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Thread: SCI funding and chronic vs acute

  1. #21
    Senior Member DA's Avatar
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    Quote Originally Posted by Schmeky
    DA,

    I think there are some areas of SCI research that need to be quesitoned. What ever happened to the promising work of Darwin Prockop? I was told in 2004 that human clinical trials would start within 12 months. Here it is almost 4 years later and his work doesn't seem to be on the radar screen. If you use your 11,000 new SCI's in the USA every year, we have roughly 40,000 new members that may have benefited from Prockop's research, but haven't.

    I wonder why?

    There are 2 different Spinal Cord Society research groups that are not related to the best of my knowledge. One of them claimed years ago to have a treatment ready for clinical trials and they to have dropped out of sight.

    Where are they now?

    I respect your posts and opinions (you know that) and much of what you say warrants consideration. I am not say the two examples above are conspiracies, but they have stated objectives they have not lived up to with no explanantion I am aware of. I have a problem with this.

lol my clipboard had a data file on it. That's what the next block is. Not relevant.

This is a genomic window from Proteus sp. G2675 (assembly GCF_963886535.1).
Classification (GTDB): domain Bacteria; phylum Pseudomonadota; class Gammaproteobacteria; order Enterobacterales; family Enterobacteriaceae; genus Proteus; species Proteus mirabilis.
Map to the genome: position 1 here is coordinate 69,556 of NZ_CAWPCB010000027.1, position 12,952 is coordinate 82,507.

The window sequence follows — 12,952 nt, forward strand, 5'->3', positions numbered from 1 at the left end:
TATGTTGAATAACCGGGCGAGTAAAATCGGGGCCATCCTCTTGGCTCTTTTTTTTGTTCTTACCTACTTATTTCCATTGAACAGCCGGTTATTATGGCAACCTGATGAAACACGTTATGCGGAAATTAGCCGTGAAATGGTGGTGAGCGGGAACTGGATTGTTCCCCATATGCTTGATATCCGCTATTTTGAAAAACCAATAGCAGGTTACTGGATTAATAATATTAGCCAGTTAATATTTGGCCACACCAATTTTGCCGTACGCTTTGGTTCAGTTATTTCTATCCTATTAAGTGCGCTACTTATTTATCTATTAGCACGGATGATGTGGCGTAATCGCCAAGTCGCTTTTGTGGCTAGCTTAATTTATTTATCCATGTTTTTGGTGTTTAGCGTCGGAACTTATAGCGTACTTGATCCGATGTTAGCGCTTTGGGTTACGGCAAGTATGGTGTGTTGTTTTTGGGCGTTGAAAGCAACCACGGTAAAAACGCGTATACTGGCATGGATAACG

Something is wrong, but I don't know exactly what it is.
    a lot has just dropped out of sight OR moved to acute only. its as if they were using the chronic community to get money and support. no future acute injury is supporting research. so they use the chronic. after they get what they want, they show the chronic community their butt. this is why the sci community needs you schmeky to be a wolf. NOT an excuse messenger or shepherd, the wolf. you could be polite and respectful and still be the wolf.
    the wolf says "a later date" is not good enough. the wolf does not tolerate failure and excuses.

  2. #22
    Quote Originally Posted by DA
    how about combining the limited funds of 2 into researching just 1. chronic cure cures EVERYONE....acute cures only a few.
    You're phrasing it wrong.

    Will Geron's acute trial prevent paralysis in patients? No, it will minimize the damage. There will still be chronic SCIs, but more of them will be incomplete or maybe even walking quads/paras.

    Developing treatments for acute SCIs will never stop the rising number of chronic SCIs, as the only treatments that could stop the secondary cascade would have to be applied within a very short time frame.

    Arguing that more funding should go to chronic research should be based on the fact that no foreseeable acute therapy will prevent paralysis, so everyone will still become chronics.

    Minimizing damage is not the same as prevention, and shouldn't be treated as such. Prevention means programs that focus on preventing SCIs, like public education campaigns.

    Is money spent on acute research wasted? If it makes someone who should be a C3 into a C4, or a C7 into a T1, I doubt they would consider the research waste.